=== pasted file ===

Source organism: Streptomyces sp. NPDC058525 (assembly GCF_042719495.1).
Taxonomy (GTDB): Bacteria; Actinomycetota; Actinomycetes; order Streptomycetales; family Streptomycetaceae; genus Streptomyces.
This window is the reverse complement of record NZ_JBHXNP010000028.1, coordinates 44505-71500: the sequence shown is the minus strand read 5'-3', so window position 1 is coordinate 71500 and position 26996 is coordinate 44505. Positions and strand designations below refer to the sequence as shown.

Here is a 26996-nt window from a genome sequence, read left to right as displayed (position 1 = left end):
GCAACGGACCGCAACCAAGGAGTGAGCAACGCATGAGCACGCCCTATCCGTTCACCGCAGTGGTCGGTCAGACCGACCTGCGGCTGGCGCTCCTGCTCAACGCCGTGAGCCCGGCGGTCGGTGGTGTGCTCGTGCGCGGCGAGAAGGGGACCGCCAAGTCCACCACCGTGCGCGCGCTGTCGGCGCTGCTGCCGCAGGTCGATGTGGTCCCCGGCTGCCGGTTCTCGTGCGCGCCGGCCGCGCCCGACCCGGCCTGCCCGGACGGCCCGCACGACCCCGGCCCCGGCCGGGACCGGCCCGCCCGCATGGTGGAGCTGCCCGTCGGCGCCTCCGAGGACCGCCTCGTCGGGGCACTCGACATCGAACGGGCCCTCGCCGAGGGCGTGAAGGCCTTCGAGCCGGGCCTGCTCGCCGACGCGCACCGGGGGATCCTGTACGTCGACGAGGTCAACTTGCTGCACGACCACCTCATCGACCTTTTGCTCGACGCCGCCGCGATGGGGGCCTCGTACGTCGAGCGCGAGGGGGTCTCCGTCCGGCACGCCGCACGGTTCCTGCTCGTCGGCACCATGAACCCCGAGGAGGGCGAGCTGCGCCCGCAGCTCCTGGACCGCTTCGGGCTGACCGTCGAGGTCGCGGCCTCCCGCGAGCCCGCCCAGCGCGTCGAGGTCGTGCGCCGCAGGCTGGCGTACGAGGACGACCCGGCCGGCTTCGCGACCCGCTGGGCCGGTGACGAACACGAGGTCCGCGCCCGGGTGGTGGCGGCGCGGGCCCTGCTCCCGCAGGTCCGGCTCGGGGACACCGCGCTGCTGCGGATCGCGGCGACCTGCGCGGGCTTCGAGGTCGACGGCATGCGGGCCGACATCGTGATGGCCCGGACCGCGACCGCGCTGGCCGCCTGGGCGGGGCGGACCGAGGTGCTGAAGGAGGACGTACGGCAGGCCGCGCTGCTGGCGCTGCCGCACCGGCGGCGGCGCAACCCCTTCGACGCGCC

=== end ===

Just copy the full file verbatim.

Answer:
Source organism: Streptomyces sp. NPDC058525 (assembly GCF_042719495.1).
Taxonomy (GTDB): Bacteria; Actinomycetota; Actinomycetes; order Streptomycetales; family Streptomycetaceae; genus Streptomyces.
This window is the reverse complement of record NZ_JBHXNP010000028.1, coordinates 44505-71500: the sequence shown is the minus strand read 5'-3', so window position 1 is coordinate 71500 and position 26996 is coordinate 44505. Positions and strand designations below refer to the sequence as shown.

Here is a 26996-nt window from a genome sequence, read left to right as displayed (position 1 = left end):
GCAACGGACCGCAACCAAGGAGTGAGCAACGCATGAGCACGCCCTATCCGTTCACCGCAGTGGTCGGTCAGACCGACCTGCGGCTGGCGCTCCTGCTCAACGCCGTGAGCCCGGCGGTCGGTGGTGTGCTCGTGCGCGGCGAGAAGGGGACCGCCAAGTCCACCACCGTGCGCGCGCTGTCGGCGCTGCTGCCGCAGGTCGATGTGGTCCCCGGCTGCCGGTTCTCGTGCGCGCCGGCCGCGCCCGACCCGGCCTGCCCGGACGGCCCGCACGACCCCGGCCCCGGCCGGGACCGGCCCGCCCGCATGGTGGAGCTGCCCGTCGGCGCCTCCGAGGACCGCCTCGTCGGGGCACTCGACATCGAACGGGCCCTCGCCGAGGGCGTGAAGGCCTTCGAGCCGGGCCTGCTCGCCGACGCGCACCGGGGGATCCTGTACGTCGACGAGGTCAACTTGCTGCACGACCACCTCATCGACCTTTTGCTCGACGCCGCCGCGATGGGGGCCTCGTACGTCGAGCGCGAGGGGGTCTCCGTCCGGCACGCCGCACGGTTCCTGCTCGTCGGCACCATGAACCCCGAGGAGGGCGAGCTGCGCCCGCAGCTCCTGGACCGCTTCGGGCTGACCGTCGAGGTCGCGGCCTCCCGCGAGCCCGCCCAGCGCGTCGAGGTCGTGCGCCGCAGGCTGGCGTACGAGGACGACCCGGCCGGCTTCGCGACCCGCTGGGCCGGTGACGAACACGAGGTCCGCGCCCGGGTGGTGGCGGCGCGGGCCCTGCTCCCGCAGGTCCGGCTCGGGGACACCGCGCTGCTGCGGATCGCGGCGACCTGCGCGGGCTTCGAGGTCGACGGCATGCGGGCCGACATCGTGATGGCCCGGACCGCGACCGCGCTGGCCGCCTGGGCGGGGCGGACCGAGGTGCTGAAGGAGGACGTACGGCAGGCCGCGCTGCTGGCGCTGCCGCACCGGCGGCGGCGCAACCCCTTCGACGCGCC